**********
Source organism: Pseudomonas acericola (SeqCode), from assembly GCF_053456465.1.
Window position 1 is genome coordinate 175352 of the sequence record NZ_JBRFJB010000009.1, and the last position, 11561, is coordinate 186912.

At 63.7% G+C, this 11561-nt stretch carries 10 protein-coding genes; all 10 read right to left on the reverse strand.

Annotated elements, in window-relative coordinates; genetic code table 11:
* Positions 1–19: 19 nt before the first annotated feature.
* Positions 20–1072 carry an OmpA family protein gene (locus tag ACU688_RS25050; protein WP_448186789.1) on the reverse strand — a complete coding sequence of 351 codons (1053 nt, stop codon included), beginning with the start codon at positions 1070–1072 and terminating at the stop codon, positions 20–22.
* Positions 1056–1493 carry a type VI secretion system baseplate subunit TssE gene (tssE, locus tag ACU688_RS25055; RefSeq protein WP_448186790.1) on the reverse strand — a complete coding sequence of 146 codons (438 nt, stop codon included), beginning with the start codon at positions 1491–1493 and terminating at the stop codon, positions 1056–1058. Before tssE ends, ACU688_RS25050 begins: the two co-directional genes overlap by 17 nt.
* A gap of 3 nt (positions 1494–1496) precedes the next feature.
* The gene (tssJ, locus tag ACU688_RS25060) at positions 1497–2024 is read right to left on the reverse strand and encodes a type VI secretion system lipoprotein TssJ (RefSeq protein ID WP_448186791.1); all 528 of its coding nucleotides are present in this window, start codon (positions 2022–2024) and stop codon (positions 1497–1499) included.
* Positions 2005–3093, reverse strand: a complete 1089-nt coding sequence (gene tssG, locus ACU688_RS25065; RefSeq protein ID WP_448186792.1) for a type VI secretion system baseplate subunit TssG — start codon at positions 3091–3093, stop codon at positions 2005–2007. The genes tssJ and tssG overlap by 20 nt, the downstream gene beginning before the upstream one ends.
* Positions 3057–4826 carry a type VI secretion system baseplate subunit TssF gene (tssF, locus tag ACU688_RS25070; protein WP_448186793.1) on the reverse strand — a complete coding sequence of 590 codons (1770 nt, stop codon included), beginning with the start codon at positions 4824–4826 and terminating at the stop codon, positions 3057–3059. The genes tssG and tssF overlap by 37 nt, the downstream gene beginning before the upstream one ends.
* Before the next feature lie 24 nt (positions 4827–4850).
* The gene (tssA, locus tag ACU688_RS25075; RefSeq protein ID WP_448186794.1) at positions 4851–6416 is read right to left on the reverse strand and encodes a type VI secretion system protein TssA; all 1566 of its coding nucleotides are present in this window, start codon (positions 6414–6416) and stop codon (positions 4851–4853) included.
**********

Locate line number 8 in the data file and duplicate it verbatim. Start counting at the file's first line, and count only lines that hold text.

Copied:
* A gap of 3 nt (positions 1494–1496) precedes the next feature.